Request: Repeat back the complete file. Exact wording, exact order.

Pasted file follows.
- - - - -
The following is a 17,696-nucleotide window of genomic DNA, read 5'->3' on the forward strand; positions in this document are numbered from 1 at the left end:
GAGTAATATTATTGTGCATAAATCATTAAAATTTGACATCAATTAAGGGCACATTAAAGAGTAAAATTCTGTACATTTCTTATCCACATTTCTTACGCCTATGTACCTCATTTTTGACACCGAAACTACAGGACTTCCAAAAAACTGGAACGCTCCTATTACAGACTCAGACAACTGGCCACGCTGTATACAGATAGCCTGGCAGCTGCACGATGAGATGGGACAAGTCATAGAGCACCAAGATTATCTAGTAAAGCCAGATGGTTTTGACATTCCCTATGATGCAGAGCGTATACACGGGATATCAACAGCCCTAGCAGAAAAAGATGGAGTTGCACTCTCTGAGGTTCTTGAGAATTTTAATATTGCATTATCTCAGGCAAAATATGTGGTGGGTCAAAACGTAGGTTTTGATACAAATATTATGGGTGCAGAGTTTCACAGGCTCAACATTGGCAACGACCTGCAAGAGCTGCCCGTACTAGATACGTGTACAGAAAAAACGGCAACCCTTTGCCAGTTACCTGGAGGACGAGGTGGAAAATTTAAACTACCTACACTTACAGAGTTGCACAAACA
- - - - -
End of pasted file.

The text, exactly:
The following is a 17,696-nucleotide window of genomic DNA, read 5'->3' on the forward strand; positions in this document are numbered from 1 at the left end:
GAGTAATATTATTGTGCATAAATCATTAAAATTTGACATCAATTAAGGGCACATTAAAGAGTAAAATTCTGTACATTTCTTATCCACATTTCTTACGCCTATGTACCTCATTTTTGACACCGAAACTACAGGACTTCCAAAAAACTGGAACGCTCCTATTACAGACTCAGACAACTGGCCACGCTGTATACAGATAGCCTGGCAGCTGCACGATGAGATGGGACAAGTCATAGAGCACCAAGATTATCTAGTAAAGCCAGATGGTTTTGACATTCCCTATGATGCAGAGCGTATACACGGGATATCAACAGCCCTAGCAGAAAAAGATGGAGTTGCACTCTCTGAGGTTCTTGAGAATTTTAATATTGCATTATCTCAGGCAAAATATGTGGTGGGTCAAAACGTAGGTTTTGATACAAATATTATGGGTGCAGAGTTTCACAGGCTCAACATTGGCAACGACCTGCAAGAGCTGCCCGTACTAGATACGTGTACAGAAAAAACGGCAACCCTTTGCCAGTTACCTGGAGGACGAGGTGGAAAATTTAAACTACCTACACTTACAGAGTTGCACAAACA